The Bible has four grand themes: Creation, Fall, Redemption, and Restoration. God creates all things in the beginning. He declares everything good. And those whom he’s created in his image? They are very good. But soon his very good creatures, Adam and Eve, fall into sin. What was perfect and pure became polluted. Now there was fear. Now there was shame and blame. But God pursues and God responds. There are curses and grave consequences but also a glorious, yet veiled, promise.
Genesis 3:15 says this – “I will put enmity between you and the woman, and between your offspring and her offspring; he shall bruise your head, and you shall bruise his heel.”
Bound up in this promise is a great expectation. Eve’s name – which means the mother of all living – is imbued with that expectation and hope. There will be a coming deliverer, a seed of the woman, who will bring a future redemption. But where there’s expectation and hope, there’s also waiting. Genesis 3:15 is the beginning of this waiting for redemption. There were many who looked like potential deliverers but eventually fell short: Noah, Moses, David, Solomon. There were hundreds upon hundreds of years of waiting for the promised deliverer who would bring our redemption.
What we celebrate this week in Christmas is the answer to that waiting: The Incarnation. God kept his promise. He came. He sent his own Son, Immanuel, to redeem his people. He who knew no sin came to be the sin that had stained and wrecked the world, the sin that had condemned us. And he rose, confirming the victory over sin and death.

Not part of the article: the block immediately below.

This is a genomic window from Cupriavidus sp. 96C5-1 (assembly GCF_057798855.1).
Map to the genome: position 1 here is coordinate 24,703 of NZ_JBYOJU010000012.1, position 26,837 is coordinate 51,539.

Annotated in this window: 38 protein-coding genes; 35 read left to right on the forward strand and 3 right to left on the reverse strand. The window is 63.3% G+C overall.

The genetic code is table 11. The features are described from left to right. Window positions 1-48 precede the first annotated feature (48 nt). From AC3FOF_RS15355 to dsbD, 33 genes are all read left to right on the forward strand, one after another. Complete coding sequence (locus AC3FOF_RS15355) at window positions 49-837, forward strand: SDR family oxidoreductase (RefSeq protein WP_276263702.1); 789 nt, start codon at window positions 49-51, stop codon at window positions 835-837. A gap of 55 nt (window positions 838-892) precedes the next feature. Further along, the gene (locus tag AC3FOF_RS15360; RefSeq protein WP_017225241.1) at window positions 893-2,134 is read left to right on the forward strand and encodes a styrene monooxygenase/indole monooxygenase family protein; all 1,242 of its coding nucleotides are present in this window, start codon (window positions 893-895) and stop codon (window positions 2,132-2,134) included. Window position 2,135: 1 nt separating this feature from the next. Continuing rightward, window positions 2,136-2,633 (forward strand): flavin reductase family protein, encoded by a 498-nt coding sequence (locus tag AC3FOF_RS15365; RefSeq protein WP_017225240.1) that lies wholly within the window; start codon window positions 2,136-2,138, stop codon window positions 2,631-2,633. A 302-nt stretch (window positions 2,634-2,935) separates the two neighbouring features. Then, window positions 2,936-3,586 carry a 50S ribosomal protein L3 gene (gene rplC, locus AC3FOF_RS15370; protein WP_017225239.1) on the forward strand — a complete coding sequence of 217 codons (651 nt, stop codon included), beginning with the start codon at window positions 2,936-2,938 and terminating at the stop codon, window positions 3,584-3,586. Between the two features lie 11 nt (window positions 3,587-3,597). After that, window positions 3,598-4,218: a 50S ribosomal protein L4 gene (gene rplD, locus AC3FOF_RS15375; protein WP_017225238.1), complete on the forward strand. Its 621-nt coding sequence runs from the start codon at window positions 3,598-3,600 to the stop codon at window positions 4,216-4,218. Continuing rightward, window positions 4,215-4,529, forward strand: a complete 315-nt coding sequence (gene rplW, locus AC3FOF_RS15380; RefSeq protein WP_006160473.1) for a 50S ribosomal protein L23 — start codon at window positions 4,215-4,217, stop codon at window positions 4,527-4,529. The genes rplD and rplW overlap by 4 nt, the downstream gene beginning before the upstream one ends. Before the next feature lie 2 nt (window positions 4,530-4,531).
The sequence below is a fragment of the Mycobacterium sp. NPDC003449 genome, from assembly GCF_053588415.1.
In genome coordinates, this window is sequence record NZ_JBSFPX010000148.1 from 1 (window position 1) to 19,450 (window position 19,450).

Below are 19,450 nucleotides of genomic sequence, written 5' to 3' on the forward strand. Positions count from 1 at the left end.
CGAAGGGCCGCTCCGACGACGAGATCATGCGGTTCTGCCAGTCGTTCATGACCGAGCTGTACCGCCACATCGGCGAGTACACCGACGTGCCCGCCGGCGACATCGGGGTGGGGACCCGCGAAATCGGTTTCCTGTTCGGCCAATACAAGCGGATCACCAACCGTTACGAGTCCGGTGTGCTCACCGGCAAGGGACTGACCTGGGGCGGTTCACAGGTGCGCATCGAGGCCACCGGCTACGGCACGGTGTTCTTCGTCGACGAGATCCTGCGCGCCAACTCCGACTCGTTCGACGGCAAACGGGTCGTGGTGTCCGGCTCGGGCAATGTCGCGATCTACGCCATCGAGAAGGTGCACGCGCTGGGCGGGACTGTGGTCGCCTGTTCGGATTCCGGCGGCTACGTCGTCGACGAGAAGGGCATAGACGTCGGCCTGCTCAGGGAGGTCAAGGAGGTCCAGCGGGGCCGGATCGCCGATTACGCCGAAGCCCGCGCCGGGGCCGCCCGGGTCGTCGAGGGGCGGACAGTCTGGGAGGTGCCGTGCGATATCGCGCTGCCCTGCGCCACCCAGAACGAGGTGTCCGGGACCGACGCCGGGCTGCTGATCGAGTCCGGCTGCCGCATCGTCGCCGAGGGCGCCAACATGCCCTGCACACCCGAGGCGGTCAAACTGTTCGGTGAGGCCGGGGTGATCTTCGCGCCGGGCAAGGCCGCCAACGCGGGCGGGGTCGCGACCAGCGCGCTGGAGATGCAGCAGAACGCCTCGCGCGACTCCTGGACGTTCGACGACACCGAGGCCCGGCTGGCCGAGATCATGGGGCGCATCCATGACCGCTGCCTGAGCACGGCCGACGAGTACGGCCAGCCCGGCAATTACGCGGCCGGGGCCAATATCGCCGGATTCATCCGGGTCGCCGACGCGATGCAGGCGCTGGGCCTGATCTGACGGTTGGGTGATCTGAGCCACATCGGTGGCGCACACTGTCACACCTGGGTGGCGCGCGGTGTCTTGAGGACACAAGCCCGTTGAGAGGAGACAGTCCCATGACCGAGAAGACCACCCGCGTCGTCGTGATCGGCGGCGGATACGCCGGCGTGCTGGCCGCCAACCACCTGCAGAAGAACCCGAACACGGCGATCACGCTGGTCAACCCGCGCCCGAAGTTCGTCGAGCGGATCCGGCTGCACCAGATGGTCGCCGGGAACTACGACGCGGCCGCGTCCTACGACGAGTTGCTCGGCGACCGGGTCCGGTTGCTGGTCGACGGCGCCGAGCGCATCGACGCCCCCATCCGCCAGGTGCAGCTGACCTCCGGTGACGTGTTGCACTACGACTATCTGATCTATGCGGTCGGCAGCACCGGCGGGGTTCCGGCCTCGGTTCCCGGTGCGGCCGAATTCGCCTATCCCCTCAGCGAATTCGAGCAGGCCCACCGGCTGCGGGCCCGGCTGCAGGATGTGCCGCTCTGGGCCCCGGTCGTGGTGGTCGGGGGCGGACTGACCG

But still we wait. We aren’t waiting for redemption any longer but a restoration, a coming consummation. The story isn’t over yet. He will come again, to save those who are eagerly waiting for him. Meanwhile, we can learn from those who waited in the past. They can teach us. For our waiting now mirrors their waiting in the past.
So we must learn to wait in this world as we wait for the next. We wait for the mundane like next year’s baseball season to start or for our child to be old enough to drive. We also wait for the more important things like an end to Covid-19 and the restrictions we’ve been living under. But let this worldly waiting prepare you for the eternal. Because this worldly waiting should train us in how to wait for the eternal things, for THE eternal thing. All our waiting here on earth, all our longing is an echo of a greater longing. A longing for an eternal consummation when all will be made right. When Christ will come again.
Lord, teach us to wait.